The past year has been challenging for businesses, as operations of all sizes and types and around the country have had to modify their marketing practices in order to address the sales barriers created by the pandemic. That being said, things are beginning to look up again and cities are reopening to business as usual.

As a result, companies are looking ahead to Q3 with the awareness they need to pivot their marketing practices yet again. The only question is, how?

Pandemic Pivot 1.0: Q3 2020

When the pandemic disrupted global markets a year ago, companies looked for new ways to reach their clients where they were: At home, even in the case of B2B sales. This was the first major pivot, back when store shelves were empty care of panic shopping, and everyone still thought they would only be home for a few weeks.

How did this transition work? By building out more extensive websites, taking phone orders, and crafting targeted advertising, most companies actually survived the crisis. Some even came out ahead. With this second pivot, however, these companies will have to use what they knew before the pandemic, while making savvy predictions about how a year-long crisis may have changed customer behavior.

Think Brick And Mortar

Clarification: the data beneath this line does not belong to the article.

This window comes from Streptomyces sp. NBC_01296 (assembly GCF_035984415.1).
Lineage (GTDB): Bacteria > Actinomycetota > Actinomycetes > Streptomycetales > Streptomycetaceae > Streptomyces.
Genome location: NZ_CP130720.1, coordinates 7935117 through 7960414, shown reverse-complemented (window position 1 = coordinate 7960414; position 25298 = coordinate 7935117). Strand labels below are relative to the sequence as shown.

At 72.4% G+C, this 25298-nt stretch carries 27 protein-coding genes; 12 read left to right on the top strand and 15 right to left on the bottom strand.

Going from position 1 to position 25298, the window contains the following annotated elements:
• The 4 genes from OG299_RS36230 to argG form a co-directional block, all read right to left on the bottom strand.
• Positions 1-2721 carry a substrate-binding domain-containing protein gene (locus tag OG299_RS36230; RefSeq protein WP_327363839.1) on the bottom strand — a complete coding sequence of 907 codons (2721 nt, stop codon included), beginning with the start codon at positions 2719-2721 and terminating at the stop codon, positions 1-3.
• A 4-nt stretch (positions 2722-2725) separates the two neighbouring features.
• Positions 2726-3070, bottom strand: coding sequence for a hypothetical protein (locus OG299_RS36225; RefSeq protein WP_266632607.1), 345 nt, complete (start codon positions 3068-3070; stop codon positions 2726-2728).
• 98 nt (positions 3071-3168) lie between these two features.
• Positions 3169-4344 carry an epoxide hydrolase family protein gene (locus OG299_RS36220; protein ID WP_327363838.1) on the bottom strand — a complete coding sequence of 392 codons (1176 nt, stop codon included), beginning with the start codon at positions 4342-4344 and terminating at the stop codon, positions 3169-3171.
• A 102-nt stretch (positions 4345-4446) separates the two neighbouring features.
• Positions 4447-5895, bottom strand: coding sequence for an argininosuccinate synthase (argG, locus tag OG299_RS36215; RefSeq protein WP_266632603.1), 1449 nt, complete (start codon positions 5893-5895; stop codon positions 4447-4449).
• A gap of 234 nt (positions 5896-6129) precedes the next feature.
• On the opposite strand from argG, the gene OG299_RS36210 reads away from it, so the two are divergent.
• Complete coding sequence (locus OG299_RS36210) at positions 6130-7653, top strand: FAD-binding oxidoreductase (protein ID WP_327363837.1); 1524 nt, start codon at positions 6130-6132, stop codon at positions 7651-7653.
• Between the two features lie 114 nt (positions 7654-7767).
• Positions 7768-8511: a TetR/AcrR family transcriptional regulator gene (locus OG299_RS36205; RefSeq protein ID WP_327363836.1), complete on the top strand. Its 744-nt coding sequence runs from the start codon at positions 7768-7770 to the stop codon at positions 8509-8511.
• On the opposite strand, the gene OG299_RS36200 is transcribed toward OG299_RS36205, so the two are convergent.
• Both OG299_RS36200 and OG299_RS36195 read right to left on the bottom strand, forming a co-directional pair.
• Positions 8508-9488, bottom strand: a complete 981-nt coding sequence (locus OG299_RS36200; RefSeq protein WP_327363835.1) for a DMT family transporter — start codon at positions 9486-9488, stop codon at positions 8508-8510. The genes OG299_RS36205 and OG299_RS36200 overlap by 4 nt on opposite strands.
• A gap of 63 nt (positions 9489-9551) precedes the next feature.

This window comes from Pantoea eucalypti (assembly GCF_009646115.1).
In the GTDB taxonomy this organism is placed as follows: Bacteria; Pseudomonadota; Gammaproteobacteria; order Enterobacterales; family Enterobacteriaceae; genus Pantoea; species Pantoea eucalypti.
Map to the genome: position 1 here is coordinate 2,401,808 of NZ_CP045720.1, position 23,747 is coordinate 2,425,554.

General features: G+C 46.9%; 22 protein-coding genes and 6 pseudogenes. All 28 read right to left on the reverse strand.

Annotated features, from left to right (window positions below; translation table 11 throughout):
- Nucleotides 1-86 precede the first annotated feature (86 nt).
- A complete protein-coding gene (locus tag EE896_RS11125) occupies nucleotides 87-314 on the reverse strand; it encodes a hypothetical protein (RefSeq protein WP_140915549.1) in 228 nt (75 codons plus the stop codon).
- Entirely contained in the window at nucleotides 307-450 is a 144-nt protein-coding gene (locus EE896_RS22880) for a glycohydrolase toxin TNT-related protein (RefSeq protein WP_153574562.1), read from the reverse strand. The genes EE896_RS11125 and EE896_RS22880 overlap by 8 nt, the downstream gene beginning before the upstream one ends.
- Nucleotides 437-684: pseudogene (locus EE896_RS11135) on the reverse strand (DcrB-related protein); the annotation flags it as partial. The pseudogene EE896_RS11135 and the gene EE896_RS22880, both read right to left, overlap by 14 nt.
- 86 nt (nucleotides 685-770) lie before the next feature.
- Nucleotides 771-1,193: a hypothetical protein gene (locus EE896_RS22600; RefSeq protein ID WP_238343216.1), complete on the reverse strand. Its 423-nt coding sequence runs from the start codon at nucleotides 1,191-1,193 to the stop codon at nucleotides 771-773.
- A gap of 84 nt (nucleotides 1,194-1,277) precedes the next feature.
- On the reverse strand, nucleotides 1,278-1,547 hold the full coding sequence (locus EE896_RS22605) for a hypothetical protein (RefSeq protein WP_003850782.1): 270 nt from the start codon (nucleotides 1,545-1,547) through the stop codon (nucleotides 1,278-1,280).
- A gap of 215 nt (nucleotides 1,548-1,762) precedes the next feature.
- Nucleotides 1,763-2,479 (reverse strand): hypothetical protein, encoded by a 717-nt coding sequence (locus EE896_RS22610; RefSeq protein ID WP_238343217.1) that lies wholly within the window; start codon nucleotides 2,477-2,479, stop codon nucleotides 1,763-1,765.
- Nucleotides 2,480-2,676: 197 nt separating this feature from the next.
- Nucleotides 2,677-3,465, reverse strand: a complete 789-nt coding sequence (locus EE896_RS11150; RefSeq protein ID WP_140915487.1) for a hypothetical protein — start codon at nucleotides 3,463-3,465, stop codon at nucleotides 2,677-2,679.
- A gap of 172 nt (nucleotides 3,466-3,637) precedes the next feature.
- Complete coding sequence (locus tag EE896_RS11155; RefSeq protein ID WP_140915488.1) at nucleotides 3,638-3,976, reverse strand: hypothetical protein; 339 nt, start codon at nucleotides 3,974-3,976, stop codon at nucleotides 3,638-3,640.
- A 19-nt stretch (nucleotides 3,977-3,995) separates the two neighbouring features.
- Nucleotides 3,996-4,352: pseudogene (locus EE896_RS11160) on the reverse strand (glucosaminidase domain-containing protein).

As much as online businesses played a key role in the pandemic sales landscape, as the months wore on, people became increasingly loyal to local, brick and mortar businesses. As people return to their neighborhood for longer in-person adventures, brands should work on marketing strategies to further increase foot traffic. That may mean continuing to promote in-store safety measures, building a welcoming online presence, and developing community partnerships to benefit from other stores’ customer engagement efforts.

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Obviously brick and mortar marketing campaigns won’t go far for all-online businesses, but with people staying at home less, online shops may have a harder time driving sales. Luckily, they have other tools at their disposal. That includes PPC marketing, one of the most effective, trackable advertising strategies.